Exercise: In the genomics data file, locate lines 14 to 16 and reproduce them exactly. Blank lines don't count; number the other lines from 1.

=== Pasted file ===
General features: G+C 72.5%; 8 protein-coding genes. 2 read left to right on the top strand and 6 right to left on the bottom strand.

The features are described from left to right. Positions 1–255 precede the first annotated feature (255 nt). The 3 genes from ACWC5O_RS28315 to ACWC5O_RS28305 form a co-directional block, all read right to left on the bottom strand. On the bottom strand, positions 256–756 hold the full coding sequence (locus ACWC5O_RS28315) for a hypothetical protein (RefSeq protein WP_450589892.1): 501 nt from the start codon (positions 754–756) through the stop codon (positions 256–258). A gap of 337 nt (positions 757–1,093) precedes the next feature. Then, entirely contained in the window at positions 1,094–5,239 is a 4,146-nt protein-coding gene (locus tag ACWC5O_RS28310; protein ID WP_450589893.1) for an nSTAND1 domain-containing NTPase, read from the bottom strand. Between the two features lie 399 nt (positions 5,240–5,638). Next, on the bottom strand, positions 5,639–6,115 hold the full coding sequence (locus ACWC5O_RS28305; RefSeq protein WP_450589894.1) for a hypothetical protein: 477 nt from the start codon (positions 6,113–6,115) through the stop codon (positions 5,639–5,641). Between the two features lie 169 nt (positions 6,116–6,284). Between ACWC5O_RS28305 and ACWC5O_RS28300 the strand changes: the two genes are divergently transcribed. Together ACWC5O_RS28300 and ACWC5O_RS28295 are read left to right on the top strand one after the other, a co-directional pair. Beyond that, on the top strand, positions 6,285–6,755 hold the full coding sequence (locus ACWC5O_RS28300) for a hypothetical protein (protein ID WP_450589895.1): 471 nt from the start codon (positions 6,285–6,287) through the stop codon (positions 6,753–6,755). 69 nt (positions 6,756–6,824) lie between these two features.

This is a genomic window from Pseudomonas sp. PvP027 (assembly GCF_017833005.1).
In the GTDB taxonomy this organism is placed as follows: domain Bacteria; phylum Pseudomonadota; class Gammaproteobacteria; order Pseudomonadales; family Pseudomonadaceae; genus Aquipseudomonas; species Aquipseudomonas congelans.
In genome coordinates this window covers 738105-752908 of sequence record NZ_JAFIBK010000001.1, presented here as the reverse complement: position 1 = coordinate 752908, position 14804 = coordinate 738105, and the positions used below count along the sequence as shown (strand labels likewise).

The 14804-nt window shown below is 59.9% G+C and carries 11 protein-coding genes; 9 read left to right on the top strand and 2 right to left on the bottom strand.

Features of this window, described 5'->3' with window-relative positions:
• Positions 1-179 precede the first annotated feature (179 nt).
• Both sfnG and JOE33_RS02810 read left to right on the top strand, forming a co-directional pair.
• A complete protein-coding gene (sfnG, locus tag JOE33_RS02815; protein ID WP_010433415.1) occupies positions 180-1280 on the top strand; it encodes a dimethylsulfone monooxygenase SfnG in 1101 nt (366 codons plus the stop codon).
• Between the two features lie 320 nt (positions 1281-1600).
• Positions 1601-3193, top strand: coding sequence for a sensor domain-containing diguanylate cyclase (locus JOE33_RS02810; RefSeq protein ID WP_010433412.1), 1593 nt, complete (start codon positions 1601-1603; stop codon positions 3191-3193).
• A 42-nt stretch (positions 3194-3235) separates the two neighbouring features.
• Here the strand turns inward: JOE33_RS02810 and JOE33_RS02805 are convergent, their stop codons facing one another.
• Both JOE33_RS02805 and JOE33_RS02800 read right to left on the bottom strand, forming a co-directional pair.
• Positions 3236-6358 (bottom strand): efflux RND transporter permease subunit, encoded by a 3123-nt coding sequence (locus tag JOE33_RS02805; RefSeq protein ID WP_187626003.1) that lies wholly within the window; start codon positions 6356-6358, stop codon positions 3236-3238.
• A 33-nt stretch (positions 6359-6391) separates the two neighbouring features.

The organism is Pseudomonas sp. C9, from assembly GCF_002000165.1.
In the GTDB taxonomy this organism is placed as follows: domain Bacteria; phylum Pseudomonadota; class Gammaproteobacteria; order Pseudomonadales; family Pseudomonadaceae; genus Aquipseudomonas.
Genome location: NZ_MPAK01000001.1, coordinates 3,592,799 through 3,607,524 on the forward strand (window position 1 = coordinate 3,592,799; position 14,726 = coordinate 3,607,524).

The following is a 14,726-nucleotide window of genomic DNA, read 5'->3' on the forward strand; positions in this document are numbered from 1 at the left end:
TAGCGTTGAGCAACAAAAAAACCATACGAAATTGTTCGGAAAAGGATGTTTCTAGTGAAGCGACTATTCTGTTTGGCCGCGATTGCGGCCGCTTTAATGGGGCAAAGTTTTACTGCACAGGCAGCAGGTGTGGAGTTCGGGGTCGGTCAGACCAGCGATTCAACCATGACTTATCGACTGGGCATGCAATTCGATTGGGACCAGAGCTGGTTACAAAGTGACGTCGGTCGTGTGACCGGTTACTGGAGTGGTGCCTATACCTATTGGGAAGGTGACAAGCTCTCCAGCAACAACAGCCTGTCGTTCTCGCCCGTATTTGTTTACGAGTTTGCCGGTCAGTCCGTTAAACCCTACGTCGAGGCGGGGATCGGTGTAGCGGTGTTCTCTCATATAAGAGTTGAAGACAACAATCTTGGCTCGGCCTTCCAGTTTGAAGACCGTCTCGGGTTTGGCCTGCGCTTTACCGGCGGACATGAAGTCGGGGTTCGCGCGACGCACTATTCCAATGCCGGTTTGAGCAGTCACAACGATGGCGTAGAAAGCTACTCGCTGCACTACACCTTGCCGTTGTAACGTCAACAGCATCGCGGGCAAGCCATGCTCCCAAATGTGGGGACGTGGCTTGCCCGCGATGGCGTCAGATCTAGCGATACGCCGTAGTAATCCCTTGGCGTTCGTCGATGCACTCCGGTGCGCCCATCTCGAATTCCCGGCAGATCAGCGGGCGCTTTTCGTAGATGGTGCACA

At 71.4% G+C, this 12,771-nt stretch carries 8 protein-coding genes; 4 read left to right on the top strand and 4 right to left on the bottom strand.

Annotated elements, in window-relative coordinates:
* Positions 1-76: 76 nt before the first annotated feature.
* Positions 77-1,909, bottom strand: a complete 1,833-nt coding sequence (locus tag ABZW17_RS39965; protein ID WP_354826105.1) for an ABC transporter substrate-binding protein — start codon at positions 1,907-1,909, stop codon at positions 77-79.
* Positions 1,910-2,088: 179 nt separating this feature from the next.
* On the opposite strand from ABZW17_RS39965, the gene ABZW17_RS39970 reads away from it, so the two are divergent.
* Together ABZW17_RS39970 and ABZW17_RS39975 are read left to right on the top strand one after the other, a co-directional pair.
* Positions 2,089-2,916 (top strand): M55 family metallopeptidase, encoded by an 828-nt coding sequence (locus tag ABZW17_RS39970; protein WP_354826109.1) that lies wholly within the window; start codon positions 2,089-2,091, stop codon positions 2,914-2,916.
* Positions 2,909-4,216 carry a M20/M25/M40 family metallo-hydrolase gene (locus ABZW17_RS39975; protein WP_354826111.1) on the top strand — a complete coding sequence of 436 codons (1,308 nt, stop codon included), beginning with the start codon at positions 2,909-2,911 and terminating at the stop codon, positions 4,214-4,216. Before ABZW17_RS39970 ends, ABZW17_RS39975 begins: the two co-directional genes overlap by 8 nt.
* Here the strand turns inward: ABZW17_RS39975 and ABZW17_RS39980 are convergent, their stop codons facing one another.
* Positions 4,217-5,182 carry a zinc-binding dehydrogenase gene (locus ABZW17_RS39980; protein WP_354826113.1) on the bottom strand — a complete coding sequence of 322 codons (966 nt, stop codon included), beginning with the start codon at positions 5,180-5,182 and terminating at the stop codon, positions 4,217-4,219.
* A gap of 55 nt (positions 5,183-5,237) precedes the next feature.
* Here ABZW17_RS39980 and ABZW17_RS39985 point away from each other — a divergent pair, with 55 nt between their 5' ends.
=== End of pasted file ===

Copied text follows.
• Here the strand turns inward: JOE33_RS02810 and JOE33_RS02805 are convergent, their stop codons facing one another.
• Both JOE33_RS02805 and JOE33_RS02800 read right to left on the bottom strand, forming a co-directional pair.
• Positions 3236-6358 (bottom strand): efflux RND transporter permease subunit, encoded by a 3123-nt coding sequence (locus tag JOE33_RS02805; RefSeq protein ID WP_187626003.1) that lies wholly within the window; start codon positions 6356-6358, stop codon positions 3236-3238.